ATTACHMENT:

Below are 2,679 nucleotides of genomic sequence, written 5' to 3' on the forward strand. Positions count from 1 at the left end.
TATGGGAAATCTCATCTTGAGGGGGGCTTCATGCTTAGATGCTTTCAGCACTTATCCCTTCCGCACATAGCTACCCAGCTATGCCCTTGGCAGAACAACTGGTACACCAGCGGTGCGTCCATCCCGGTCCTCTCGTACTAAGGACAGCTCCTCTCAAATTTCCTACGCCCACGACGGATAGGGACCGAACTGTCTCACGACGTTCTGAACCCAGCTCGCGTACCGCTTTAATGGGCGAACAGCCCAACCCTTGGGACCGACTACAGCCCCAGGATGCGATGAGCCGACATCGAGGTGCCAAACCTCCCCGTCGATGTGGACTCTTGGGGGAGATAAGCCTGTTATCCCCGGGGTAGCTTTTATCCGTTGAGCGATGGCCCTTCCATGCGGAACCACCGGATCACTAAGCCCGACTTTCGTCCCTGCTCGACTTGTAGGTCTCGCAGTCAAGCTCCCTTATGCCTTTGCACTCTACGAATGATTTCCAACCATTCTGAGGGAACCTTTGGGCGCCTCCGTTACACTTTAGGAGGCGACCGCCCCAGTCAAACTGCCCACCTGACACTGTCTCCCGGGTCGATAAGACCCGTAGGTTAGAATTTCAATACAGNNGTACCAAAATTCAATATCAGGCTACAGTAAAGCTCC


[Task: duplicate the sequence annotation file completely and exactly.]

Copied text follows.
Below are 2,679 nucleotides of genomic sequence, written 5' to 3' on the forward strand. Positions count from 1 at the left end.
TATGGGAAATCTCATCTTGAGGGGGGCTTCATGCTTAGATGCTTTCAGCACTTATCCCTTCCGCACATAGCTACCCAGCTATGCCCTTGGCAGAACAACTGGTACACCAGCGGTGCGTCCATCCCGGTCCTCTCGTACTAAGGACAGCTCCTCTCAAATTTCCTACGCCCACGACGGATAGGGACCGAACTGTCTCACGACGTTCTGAACCCAGCTCGCGTACCGCTTTAATGGGCGAACAGCCCAACCCTTGGGACCGACTACAGCCCCAGGATGCGATGAGCCGACATCGAGGTGCCAAACCTCCCCGTCGATGTGGACTCTTGGGGGAGATAAGCCTGTTATCCCCGGGGTAGCTTTTATCCGTTGAGCGATGGCCCTTCCATGCGGAACCACCGGATCACTAAGCCCGACTTTCGTCCCTGCTCGACTTGTAGGTCTCGCAGTCAAGCTCCCTTATGCCTTTGCACTCTACGAATGATTTCCAACCATTCTGAGGGAACCTTTGGGCGCCTCCGTTACACTTTAGGAGGCGACCGCCCCAGTCAAACTGCCCACCTGACACTGTCTCCCGGGTCGATAAGACCCGTAGGTTAGAATTTCAATACAGNNGTACCAAAATTCAATATCAGGCTACAGTAAAGCTCC